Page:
Native tanned and smoked deer hide, glass, brass, velvet, silk, sinew, pigmentCaddo, 1909Made by Mrs. Sien-Coit SturmBSM P93.100
Native tanned and smoked deer hide, glass, brass, velvet, silk, sinew, pigment
Caddo, 1909
Made by Mrs. Sien-Coit Sturm
BSM P93.100
Native tanned and smoked deer hide, glass, brass, velvet, silk, sinew, pigmentCaddo, 1909Made by Mrs. Sien-Coit SturmBSM P93.84
Native tanned and smoked deer hide, glass, brass, velvet, silk, sinew, pigment
Caddo, 1909
Made by Mrs. Sien-Coit Sturm
BSM P93.84

Art on the Prairies

All Under the Big Sky

There is a pronounced similarity between the late 19th century moccasins of the Caddo, Kickapoo and Delaware. In part, this similarity reflects the close proximity in which these tribes found themselves once they were settled in Oklahoma. Like the Delaware, each of these cultures was relocated to the Plains by the middle of the 19th century.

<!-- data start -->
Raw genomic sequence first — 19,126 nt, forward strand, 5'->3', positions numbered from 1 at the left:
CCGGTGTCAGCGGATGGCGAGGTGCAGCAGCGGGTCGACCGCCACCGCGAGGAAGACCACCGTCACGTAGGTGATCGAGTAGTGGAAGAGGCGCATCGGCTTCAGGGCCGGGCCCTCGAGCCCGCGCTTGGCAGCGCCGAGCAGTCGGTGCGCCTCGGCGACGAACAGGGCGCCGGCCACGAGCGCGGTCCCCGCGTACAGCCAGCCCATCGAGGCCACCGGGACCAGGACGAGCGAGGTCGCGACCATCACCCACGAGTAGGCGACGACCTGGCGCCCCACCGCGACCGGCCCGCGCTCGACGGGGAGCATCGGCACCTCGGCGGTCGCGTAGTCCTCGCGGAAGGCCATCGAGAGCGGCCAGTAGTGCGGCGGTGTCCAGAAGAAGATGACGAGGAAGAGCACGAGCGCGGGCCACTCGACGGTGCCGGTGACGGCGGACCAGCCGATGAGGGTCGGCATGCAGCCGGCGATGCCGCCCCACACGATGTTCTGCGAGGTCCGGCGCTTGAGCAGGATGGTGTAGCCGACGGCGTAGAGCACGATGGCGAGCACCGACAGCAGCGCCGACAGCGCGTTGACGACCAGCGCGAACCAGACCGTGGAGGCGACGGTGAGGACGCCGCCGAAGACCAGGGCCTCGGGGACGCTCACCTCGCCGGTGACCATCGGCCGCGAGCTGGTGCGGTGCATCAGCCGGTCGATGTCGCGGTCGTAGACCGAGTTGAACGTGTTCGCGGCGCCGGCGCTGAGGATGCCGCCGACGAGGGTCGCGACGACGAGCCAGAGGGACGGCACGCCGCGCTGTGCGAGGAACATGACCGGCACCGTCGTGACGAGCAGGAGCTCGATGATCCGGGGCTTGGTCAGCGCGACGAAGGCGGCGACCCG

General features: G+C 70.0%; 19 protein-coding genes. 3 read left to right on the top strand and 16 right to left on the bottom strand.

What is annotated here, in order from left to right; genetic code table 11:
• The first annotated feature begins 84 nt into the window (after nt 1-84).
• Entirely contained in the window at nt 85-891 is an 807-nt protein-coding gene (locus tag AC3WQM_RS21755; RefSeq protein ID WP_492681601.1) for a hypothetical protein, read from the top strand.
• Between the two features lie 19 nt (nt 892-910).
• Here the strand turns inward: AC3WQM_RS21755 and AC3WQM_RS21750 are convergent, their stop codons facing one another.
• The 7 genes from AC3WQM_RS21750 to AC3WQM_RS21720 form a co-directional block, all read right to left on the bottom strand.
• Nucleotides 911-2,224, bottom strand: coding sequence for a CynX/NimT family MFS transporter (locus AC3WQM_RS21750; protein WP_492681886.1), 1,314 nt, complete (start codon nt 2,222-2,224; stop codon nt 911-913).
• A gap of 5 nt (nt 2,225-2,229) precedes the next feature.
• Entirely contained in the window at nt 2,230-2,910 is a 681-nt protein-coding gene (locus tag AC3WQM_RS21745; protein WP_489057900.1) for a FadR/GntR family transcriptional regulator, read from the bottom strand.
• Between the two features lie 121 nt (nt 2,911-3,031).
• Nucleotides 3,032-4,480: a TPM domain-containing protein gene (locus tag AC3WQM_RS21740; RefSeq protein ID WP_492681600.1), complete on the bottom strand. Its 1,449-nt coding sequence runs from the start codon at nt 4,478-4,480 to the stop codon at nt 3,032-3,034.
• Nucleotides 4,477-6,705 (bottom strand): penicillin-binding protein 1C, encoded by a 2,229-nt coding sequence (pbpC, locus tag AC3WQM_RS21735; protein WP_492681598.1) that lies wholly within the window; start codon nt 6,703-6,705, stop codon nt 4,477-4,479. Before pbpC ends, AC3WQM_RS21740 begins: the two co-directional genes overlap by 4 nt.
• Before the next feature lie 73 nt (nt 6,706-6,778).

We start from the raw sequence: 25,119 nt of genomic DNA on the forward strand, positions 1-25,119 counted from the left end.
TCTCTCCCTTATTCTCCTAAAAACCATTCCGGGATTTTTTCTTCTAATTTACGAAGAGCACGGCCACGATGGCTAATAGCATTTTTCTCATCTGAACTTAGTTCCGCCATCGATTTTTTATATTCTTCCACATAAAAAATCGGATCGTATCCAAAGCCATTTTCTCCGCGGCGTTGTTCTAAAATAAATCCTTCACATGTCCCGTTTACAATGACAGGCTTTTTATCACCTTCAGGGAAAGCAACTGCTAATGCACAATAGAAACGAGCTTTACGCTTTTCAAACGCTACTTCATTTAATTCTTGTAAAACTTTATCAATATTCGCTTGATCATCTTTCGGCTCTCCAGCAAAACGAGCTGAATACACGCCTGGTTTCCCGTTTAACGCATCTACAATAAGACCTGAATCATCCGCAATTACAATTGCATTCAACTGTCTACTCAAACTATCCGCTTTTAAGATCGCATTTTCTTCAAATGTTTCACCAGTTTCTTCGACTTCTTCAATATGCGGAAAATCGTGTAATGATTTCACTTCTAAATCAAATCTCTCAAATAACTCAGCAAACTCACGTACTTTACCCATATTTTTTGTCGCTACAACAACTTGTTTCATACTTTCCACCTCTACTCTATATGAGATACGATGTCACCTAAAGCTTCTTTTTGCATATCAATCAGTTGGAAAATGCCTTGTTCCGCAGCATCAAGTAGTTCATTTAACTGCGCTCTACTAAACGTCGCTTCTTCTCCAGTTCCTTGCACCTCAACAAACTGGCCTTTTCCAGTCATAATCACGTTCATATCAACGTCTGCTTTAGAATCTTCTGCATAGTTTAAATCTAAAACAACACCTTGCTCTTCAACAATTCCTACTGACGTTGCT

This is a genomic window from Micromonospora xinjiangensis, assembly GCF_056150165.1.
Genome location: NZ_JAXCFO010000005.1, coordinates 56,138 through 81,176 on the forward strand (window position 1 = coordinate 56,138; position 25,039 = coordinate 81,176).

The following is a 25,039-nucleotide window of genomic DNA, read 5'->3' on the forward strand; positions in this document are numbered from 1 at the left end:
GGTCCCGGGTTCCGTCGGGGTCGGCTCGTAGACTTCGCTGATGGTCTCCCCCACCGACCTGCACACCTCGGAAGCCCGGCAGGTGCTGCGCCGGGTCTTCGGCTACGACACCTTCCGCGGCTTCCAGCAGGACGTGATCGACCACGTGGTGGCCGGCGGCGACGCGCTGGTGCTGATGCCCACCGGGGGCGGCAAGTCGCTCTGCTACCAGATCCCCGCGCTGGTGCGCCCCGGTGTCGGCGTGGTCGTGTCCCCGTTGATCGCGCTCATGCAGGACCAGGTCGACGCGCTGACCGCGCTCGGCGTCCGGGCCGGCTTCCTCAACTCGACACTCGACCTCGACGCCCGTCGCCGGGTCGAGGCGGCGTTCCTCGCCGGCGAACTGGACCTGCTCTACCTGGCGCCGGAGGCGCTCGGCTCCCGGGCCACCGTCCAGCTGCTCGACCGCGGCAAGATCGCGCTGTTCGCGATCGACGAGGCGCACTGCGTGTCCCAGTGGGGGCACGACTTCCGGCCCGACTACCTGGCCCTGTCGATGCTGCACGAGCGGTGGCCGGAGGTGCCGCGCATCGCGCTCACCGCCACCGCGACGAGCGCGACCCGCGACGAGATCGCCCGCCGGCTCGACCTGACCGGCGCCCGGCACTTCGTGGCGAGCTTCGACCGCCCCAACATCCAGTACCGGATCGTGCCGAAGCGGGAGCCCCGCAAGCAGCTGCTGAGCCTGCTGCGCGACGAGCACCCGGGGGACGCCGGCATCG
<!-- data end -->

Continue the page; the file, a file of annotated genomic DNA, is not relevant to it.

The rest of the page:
Caddo

The Caddo had their traditional homelands in the south along the Red and Arkansas river valleys of Texas and Oklahoma. After the loss of the bulk of their land in 1835, they were finally settled on a small part of Oklahoma, where Caddo women made moccasins that were influenced by both Delaware and Kickapoo designs.

Kickapoo

The Kickapoo were also settled in Oklahoma in the second half of the 19th century. Originally from the western woodlands, their moccasins reflect Delaware influence in their cut and use of textile. The checkered patterned beadwork was a favoured Kickapoo design. The increased beading on the cuffs and vamps of later Kickapoo moccasins reflect a Prairie-style influence.
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